This post was also published today at the Bar Association of Espirito Santo State, in Brazil.


Claudio Ferreira Ferraz, BC Law LLM ’15

On April 22, the Earth Day is celebrated all over the world.

The idea started 50 years ago in the United States, when activist Senator Gaylord Nelson, influenced by the environmental disaster caused by the oil spill in Santa Barbara, California, in 1969, decided to unite the energy of student movements against the Vietnam War and the growth of environmental awareness in the country

Nelson initially devised an educational event on university campuses aimed at fostering academic discussions focused on environment protection. He chose April 22nd as the ideal date to maximize student participation, since it was a Wednesday, that is, in the middle of the week, and it was located between Spring Break and the final exams.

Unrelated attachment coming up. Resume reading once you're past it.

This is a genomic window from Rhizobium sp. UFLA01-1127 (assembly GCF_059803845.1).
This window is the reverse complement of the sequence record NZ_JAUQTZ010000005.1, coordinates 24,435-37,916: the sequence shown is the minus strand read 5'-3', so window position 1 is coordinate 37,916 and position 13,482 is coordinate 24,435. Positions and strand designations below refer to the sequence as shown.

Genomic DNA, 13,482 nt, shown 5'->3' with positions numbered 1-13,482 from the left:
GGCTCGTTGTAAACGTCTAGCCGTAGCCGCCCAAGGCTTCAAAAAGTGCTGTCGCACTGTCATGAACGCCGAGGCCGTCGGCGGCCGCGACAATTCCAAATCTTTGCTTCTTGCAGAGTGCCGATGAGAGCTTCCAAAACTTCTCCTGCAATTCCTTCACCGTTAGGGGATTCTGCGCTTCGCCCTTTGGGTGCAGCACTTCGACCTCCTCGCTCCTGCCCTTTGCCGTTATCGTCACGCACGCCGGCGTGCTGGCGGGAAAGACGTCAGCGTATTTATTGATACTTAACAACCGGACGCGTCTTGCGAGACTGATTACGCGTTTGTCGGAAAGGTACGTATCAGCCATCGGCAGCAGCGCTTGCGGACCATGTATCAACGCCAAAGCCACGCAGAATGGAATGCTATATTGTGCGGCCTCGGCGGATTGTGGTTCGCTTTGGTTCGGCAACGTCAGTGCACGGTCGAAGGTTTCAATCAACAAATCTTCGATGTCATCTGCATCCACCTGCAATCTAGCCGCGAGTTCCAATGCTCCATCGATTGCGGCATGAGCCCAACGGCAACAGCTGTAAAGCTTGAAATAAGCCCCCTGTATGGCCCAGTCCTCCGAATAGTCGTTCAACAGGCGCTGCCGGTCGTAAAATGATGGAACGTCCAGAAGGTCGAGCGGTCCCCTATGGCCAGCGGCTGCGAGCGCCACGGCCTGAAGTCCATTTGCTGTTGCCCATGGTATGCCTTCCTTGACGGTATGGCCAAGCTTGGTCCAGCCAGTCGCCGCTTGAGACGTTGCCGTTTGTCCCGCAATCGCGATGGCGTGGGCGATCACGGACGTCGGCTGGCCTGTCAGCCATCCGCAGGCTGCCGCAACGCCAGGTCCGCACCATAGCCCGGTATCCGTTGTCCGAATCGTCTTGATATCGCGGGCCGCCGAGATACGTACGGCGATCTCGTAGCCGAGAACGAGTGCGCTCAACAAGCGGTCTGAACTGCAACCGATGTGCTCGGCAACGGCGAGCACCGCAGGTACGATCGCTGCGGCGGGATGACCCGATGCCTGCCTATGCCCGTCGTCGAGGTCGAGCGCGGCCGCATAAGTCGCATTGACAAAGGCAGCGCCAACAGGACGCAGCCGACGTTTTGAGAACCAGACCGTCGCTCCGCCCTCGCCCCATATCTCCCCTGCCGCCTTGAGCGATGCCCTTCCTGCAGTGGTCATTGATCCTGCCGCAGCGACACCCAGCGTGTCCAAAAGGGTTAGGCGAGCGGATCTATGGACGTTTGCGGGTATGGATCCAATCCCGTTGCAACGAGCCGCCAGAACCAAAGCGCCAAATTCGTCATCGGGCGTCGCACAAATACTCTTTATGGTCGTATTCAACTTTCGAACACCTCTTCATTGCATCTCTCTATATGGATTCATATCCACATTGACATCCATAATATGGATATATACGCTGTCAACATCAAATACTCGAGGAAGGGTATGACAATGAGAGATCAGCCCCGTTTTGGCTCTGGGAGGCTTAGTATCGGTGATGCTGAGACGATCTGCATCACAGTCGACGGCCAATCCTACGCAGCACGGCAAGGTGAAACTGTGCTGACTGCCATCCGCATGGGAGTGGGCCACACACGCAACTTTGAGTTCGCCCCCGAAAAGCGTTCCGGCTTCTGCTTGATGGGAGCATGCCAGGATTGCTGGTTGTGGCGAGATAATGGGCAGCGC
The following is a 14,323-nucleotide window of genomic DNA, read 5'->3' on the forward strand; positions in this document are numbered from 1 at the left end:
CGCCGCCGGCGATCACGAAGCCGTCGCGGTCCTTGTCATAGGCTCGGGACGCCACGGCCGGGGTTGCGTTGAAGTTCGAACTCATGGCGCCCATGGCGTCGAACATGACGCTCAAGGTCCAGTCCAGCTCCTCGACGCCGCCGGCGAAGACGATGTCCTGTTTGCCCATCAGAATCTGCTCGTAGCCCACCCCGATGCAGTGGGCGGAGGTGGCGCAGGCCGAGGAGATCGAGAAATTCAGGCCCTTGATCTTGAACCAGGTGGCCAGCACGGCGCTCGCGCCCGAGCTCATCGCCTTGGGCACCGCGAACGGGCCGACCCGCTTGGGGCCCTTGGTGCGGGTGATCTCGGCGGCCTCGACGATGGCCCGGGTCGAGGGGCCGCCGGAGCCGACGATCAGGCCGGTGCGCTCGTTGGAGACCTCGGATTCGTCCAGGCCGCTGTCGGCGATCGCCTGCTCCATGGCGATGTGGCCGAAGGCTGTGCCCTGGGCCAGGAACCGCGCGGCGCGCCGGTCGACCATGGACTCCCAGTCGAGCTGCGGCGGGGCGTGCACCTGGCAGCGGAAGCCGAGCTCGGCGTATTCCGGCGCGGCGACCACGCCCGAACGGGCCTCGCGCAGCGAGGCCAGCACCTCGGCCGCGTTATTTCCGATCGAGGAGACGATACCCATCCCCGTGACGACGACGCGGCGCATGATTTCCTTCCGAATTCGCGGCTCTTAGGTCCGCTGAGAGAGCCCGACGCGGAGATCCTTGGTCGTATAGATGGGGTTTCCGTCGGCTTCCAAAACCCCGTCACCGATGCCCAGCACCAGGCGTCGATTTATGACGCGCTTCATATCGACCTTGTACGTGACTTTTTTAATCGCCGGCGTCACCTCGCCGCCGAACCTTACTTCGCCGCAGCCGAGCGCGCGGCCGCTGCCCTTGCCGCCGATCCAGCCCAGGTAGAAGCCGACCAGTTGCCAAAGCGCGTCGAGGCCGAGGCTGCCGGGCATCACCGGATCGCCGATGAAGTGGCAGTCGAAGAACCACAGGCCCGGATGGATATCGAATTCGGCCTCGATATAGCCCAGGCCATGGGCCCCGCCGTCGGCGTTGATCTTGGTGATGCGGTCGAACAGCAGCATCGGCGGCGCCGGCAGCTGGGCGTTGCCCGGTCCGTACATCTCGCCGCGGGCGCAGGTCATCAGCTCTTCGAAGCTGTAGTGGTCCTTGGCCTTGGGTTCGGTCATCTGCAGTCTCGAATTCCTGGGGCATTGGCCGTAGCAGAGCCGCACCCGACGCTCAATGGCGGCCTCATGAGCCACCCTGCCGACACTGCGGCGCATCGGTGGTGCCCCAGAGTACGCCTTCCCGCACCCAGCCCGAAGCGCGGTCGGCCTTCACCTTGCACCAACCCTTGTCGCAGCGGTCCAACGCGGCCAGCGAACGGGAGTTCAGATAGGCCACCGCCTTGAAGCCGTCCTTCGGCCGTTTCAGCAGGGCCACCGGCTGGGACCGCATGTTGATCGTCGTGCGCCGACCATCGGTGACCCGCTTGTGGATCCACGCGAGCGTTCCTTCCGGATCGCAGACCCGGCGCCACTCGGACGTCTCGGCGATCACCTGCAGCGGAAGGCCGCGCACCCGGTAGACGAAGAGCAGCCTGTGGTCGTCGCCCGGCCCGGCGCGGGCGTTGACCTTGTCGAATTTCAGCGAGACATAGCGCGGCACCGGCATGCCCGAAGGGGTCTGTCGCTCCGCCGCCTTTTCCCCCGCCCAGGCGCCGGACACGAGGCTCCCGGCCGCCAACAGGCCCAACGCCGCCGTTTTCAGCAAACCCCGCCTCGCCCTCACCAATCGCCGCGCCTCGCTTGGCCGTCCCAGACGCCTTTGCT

Continue reading

On Being a Parent in Law School–Covid-19 Edition

In the first days of social distancing, my daughter kept asking about school. She had a vague understanding of how weekends typically broke up her daycare routine but eventually it became clear that this one had stretched on to an absurd degree. Every morning for the first couple of weeks of lockdown she asked, “Baby go to school?” Then she rattled off the names of her teachers and classmates. Those early days were tough. She’s very social. School is thrilling for her. I was not an adequate replacement for ten friends and two loving teachers.

All work spaces and readings are shared.

Continue reading

Admitted Student Guide: Vol 5

The Admitted Student Guide is back and better than ever!

I found this 70+ page guide super helpful when I was an admitted student trying to figure out how to navigate everything around transitioning to law school, from legal terminology, BC’s campuses and departments, registering for classes, Law Library resources, and moving to Boston. Do you need to have a car to get around? Where are the best (or cheapest) places to eat? Where do most students live? What the heck is an Agora Portal?